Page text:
Inspiring youth to engage in activating democracy and emerge as game changers



To survive and thrive, democracy must be a work in progress. Yet civics is usually taught as a static set of information that seems fixed and settled. Ultimate Civics has developed Activating My Democracy as a dynamic way to turn your students onto the active power of civics, as fluid and adaptive instructions for engaged citizens to support a living democracy. 

(1) Move ideas into action; (2) Understand values, wealth, and rights; (3) Understand rights, privileges, and the balance of power; (4) Trace the historic roots of the democracy crisis in current events; (5) Amend the U.S. Constitution to protect human rights; and (6) Exercise our rights to defend what we love.


Tools + Rules = Game Changers

TOOLS:  Students learn tools and skills available to citizens for understanding and protecting our wealth and liberties in a constitutional democracy (lessons 1 and 2).

RULES:  Students learn basic concepts and structure of government in principle and practice through lens of landmark laws that have shaped our society (lessons 3 and 4).

GAME CHANGERS:  Students explore two critical issues of their generation and what they might do to create game-changing action plans to support ongoing efforts (lessons 5 and 6).

Each lesson plan is supported with a teacher’s guide, PowerPoint slides, film clips, activities, vocabulary, exit tickets (learning assessment), and resources. Lessons 5 and 6 also provide extension ideas and resources for teachers to support youth who want to create and conduct their own action plan as a class or independent project. Time for each lesson varies.


Lesson 1:
How to move ideas into action

Students analyze and discuss film stories to identify basic elements of SMART action plans created and implemented by their peers. Peer learning and interactive exercises nurture self-efficacy and support the role of young citizens in creating a more sustainable and democratic society. (Time: 50 minutes)

Lesson 2:
Understanding values, wealth, and liberties

Students explore and articulate what they value, then examine how the value-based liberties and principles enshrined in the Declaration of Independence were moved into legal protections through the Bill of Rights. Using select current events, students learn how, and how well, our rights work to defend our wealth and well-being and to curb government abuse of power. (Time: 50 minutes)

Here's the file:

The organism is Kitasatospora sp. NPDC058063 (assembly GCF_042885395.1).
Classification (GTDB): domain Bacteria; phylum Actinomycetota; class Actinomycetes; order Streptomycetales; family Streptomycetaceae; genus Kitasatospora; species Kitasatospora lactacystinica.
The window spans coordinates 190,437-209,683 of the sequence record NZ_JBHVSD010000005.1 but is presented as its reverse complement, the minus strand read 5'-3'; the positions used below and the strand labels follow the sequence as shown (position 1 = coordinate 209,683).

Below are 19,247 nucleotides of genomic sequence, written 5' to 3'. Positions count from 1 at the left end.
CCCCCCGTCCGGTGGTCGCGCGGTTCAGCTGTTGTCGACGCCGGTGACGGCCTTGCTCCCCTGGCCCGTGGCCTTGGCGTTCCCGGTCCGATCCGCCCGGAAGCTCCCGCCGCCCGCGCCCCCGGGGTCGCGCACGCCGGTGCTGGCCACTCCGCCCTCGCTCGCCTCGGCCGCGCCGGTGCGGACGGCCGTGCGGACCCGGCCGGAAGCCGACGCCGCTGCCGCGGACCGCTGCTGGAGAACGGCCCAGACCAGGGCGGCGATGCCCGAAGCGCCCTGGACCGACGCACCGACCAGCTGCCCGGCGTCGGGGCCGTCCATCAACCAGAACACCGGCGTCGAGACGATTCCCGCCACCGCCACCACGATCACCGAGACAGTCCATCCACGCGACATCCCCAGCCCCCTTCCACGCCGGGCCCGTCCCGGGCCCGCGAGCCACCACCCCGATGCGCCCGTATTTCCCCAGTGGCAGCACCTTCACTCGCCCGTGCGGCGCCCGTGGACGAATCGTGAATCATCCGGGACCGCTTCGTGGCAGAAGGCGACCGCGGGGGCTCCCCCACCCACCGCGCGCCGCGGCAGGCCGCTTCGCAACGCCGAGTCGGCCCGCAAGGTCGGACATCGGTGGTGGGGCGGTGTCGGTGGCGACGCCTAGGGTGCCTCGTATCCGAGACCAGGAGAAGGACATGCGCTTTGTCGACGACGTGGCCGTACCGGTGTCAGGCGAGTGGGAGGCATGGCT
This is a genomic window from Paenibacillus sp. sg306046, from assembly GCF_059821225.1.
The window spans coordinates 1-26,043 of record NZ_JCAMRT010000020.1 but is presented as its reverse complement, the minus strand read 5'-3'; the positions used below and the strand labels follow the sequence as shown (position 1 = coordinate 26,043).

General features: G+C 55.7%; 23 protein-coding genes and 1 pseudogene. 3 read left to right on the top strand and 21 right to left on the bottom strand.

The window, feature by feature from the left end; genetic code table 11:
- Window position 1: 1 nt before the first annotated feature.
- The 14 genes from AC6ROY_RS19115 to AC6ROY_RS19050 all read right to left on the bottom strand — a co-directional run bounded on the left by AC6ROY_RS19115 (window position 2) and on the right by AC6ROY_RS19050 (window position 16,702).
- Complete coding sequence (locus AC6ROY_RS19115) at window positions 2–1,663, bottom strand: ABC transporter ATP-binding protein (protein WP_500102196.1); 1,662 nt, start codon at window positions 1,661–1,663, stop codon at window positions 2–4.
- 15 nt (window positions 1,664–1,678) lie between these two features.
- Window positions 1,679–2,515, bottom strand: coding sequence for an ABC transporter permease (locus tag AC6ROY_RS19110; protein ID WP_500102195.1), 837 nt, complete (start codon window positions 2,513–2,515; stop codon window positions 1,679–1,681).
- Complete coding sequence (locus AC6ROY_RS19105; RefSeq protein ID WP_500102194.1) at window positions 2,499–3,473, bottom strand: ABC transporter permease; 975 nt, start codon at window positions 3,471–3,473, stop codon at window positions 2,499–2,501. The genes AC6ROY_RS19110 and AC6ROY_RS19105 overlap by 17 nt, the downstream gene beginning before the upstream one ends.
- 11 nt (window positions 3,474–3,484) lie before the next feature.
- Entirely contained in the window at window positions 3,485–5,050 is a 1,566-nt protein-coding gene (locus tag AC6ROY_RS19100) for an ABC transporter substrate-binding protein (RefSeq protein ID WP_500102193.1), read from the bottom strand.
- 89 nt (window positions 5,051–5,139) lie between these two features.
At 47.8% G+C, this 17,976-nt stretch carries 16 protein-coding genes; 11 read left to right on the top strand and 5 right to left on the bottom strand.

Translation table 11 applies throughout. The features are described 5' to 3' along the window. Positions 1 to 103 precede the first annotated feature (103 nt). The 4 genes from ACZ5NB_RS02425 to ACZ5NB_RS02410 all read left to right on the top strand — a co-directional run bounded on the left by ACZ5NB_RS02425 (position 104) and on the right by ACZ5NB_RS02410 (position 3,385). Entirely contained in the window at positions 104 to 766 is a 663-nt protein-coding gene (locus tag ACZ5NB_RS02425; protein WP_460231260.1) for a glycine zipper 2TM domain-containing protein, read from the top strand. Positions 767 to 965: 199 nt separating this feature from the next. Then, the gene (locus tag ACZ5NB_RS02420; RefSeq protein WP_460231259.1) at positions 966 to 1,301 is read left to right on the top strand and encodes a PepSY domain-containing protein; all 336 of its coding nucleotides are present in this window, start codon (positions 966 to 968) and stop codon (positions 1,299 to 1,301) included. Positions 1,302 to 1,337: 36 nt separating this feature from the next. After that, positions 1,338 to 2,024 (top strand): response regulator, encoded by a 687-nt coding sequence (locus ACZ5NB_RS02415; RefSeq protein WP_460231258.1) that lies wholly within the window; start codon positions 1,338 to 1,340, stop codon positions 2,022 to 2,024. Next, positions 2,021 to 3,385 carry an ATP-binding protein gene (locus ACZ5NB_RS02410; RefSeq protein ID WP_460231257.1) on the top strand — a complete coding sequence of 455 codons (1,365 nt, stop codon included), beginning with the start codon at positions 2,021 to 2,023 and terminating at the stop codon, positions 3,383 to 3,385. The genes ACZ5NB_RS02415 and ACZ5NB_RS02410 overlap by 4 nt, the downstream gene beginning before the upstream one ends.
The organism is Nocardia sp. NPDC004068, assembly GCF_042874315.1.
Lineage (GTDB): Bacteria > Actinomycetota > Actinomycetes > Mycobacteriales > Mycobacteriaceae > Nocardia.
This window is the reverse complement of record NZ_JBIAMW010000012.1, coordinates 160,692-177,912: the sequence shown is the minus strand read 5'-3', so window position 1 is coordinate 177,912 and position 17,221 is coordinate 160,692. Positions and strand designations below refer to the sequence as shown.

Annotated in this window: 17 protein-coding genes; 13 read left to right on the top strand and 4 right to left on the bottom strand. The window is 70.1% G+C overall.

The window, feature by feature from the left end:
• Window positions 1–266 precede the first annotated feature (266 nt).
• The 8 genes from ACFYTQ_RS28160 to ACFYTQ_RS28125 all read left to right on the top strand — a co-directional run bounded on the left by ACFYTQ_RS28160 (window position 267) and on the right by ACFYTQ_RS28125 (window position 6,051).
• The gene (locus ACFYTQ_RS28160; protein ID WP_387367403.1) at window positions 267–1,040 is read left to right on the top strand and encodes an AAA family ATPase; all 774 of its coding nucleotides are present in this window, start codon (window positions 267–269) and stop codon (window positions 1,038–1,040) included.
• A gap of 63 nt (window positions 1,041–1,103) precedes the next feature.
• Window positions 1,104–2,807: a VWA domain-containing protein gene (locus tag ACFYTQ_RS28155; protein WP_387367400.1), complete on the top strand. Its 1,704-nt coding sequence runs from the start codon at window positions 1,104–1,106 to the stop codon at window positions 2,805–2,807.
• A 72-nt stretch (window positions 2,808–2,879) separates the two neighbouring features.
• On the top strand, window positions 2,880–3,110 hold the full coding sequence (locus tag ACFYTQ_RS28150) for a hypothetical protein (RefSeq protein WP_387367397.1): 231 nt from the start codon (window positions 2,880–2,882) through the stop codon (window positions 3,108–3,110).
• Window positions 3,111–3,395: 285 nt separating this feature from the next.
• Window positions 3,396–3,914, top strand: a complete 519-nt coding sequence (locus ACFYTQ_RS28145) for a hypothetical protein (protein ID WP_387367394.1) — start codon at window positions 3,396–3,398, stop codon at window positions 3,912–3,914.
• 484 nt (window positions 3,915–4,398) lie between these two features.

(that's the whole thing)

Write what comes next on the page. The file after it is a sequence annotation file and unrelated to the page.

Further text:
Lesson 3:
Who rules?
Rights, privileges, and the balance of power

Students critically examine the conceptual framework of the Constitution, Bill of Rights, and Civil War Amendments to understand how internal threats from fear of other and love of power were institutionalized in these documents. Students are introduced to a new threat created through judge-made law and the court’s role in shifting the balance of power during the first 100 years. (Time: 100 minutes)

Lesson 4:
Who rules?
The democracy crisis

Students continue to explore the democracy journey, starting with people’s movements for civil liberties and civil rights during the 1950s to 1970s. Students are introduced to the Powell Memo of 1971, the business community’s response to this perceived attack on the American free enterprise, and then explore the landmark laws and social consequences of the resulting strategic legal campaign, organized by the Monied Power, to influence public opinion and, hence, political campaign outcomes. Students summarize the democracy journey, creating their own narrative of who rules. (Time: 50 minutes)

Lesson 5:
Real people to the rescue
How to protect our liberties

Students explore reasons and ways to amend the Constitution to establish that only natural persons have natural and fundamental rights and that money is not speech. A film and interactive exercises help students understand and describe what a constitutional amendment could do, the social consequences with – and without – such an amendment, and how citizens can engage government in this process. (Time: 50 minutes)

Lesson 6:
Our future is a constitutional right!
How to use our rights to defend what we love

Students consider why people seek judicial relief and examine basic elements of a civil lawsuit, drawing on real examples from the youth-driven landmark climate cases in federal and state courts. Students explore: “standing” in a court of law; how protected classes and new rights are recognized; rights under the Public Trust Doctrine; and more. Students gain an understanding of how values, law, science, and politics interface when addressing complex public problems with multiple perspectives. (Time: 200 minutes)


Teachers are fully supported step-by-step with guided materials and engaging media.



Activating My Democracy Lesson 1 Cover Image






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